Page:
At last week’s regular city council meeting, council members heard construction updates, made board appointments, and approved a new alcoholic beverage license request.
Matthew Barrow, with P.C. Simonton and Associates, presented to council the quarterly update on construction projects in Hinesville. There were five major projects that began or are projected to begin this year. Projects currently under instruction include: the water tanks raising and well improvements; the 2018 Local Maintenance Improvement Grant resurfacing project, which incorporates multiple roads into one major project; and the Azalea Street Phase IIIA.
The water tank raising consists of two different contracts, Barrow said. Contract A is 85 percent complete, and contract B is nearly 97 percent complete. The estimated final completion dates for both tanks to be completely raised is Feb. 15 for contract A and Jan. 31 for contract B, Barrow said. The General Stewart Way tank, the SR 196 tank, and the Shaw Road tank were all raised approximately 35-feet. The raised tanks were part of a project to improve water pressure throughout parts of Hinesville’s water system.
The 2018 LMIG resurfacing is about five percent complete, as of Jan. 17, Barrow said. The project is funded by Georgia Department of Transportation, SPLOST (Special Local Option Sales Tax) and a local match of funds, he said. The original contract received a change order, when council approved a request from the City of Flemington to include the addition of Shawn Court in the contract to be paved, according to the Jan. 17 council meeting book. All costs associated with the paving will be reimbursed by the City of Flemington.
The Azalea Street Phase IIIA has been under construction for 120 days, and is five percent complete. The Community Development Department has been working on this project, Barrow said. The clearing process has been finished, and as of Jan. 21, the installation of water and sewer lines were set to begin, he continued.
“We anticipate another two months of actual construction,” Barrow said. “That’s when it’ll be turned over to the CDD to begin soliciting builders to build houses.”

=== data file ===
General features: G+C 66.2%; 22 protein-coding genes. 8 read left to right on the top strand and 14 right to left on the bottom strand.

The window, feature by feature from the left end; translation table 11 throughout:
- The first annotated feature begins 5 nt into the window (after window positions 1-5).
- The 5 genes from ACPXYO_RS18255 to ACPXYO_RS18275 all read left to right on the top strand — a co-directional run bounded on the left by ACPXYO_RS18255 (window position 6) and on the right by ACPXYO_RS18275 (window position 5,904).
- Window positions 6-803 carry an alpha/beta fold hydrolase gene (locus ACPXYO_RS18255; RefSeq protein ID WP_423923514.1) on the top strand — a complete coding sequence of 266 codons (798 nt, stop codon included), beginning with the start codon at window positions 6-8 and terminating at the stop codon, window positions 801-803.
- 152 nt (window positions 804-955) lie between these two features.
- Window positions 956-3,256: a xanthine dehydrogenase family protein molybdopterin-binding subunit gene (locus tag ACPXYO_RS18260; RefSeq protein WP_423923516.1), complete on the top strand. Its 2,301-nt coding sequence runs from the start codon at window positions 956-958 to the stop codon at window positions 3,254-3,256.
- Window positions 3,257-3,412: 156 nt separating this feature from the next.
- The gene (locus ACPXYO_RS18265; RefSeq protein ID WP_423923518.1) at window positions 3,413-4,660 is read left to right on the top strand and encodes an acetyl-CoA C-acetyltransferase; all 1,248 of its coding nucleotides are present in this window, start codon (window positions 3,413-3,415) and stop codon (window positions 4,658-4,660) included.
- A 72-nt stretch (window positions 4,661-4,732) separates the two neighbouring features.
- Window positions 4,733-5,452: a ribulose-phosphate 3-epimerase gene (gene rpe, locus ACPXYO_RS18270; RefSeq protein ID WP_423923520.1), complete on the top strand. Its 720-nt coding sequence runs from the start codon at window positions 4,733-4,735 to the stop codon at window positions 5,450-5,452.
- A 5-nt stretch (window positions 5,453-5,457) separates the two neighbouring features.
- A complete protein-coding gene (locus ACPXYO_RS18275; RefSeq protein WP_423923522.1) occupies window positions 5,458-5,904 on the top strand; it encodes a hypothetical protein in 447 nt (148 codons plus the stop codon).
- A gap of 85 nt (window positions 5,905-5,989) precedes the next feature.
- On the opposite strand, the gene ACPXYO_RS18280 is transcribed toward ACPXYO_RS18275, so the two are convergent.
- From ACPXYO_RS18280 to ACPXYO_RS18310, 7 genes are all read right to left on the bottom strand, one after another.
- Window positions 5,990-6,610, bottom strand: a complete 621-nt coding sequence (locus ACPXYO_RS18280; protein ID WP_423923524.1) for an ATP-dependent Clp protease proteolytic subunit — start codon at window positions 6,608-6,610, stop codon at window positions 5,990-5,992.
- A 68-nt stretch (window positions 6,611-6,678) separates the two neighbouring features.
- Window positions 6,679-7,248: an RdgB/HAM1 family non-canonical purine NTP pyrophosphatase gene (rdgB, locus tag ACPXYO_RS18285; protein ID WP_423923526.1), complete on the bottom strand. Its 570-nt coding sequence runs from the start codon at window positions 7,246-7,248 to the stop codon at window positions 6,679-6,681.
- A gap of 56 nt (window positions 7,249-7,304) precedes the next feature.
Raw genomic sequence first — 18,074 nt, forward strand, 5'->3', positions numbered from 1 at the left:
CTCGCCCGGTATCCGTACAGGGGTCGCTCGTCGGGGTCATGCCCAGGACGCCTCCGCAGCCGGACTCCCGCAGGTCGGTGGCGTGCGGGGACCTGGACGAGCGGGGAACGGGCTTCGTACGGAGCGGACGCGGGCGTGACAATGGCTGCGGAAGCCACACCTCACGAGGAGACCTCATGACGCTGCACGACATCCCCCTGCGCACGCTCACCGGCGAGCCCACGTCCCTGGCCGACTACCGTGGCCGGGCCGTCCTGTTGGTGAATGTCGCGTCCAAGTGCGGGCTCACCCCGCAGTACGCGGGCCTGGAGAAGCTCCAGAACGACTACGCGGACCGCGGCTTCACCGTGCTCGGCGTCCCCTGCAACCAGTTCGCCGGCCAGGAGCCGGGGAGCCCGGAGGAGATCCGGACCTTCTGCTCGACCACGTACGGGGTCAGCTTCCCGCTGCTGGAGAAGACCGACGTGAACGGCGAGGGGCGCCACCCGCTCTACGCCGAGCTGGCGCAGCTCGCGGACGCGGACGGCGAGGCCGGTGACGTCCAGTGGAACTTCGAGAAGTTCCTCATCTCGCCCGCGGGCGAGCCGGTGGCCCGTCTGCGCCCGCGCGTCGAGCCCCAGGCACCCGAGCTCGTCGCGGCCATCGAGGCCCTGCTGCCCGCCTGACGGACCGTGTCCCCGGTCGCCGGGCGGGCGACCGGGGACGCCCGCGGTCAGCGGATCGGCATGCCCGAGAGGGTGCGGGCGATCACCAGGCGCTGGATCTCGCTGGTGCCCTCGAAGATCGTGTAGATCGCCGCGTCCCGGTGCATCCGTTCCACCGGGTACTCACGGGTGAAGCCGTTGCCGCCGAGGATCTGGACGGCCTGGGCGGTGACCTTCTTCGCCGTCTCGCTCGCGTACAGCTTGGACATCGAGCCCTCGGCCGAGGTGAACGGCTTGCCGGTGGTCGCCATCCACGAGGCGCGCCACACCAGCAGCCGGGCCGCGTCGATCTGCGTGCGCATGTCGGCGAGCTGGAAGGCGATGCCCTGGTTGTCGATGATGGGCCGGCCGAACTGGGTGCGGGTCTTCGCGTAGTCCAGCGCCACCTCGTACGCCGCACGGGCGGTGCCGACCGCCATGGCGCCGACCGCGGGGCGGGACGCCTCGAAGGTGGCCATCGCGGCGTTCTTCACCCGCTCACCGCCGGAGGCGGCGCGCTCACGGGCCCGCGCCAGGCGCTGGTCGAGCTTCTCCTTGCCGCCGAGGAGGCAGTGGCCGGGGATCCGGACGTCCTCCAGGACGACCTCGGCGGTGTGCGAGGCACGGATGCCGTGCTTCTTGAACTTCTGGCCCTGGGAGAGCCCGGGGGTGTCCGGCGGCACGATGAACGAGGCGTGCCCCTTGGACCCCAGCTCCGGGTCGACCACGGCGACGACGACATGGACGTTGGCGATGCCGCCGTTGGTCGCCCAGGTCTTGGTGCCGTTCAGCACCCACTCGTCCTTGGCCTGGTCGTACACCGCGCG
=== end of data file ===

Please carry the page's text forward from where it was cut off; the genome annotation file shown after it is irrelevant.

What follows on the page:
A proposed policy to establish investigative, design, construction and notification requirements for water system connections larger than two inches was brought as an informative item for council. Action is expected to be taken at the next council meeting on Feb. 7. Paul Simonton of P.C. Simonton said the policy is meant to deter and completely avoid interruptions in water service when water connections are made to new commercial and residential developments.
According to the council book, it was discovered that proper planning wasn’t being performed during planning stages of developments to avoid water service interruptions. The policy provides a standard procedure to investigate systems properly, Simonton said, and determine if the connection should be made as a dry tap or wet tap.
“The wet tap means there will be no interruption in service,” Simonton said. “The dry tap would mean valves would be turned off so the connection could be made, which would put some people out of service.”
Stipulations of the policy are that ESG, the city’s public works department, will make the actual connection; the contractor or developer shall pay for all materials required to make the connection; and in the case of interruption of service, ESG will make all necessary notifications, Simonton continued. The policy was closely constructed and drafted with contributions from ESG, P.C. Simonton, and the city manager, Simonton added.
In other business, council approved a request from the Liberty County Chamber of Commerce for the use of polycarts at four different events in 2019. The O.D. Crabhouse submitted a new application for an alcoholic beverage license. The Class II license allows the owner Hong Chen to sell beer, wine and liquor on premises. There are time restrictions on the license, however, due to the proximity of the restaurant to a residential area. Alcohol can be sold and served until 11 p.m. Monday through Sunday. Council approved unanimously.
Council made the last and final appointment to the Hinesville Area Metropolitan Planning Organization’s Citizens Advisory Committee. The remaining appointment expired December 31, 2018, according to City Manager Ken Howard. The appointments to the board are for a two-year term. Council elected Malcolm Williams to the last position.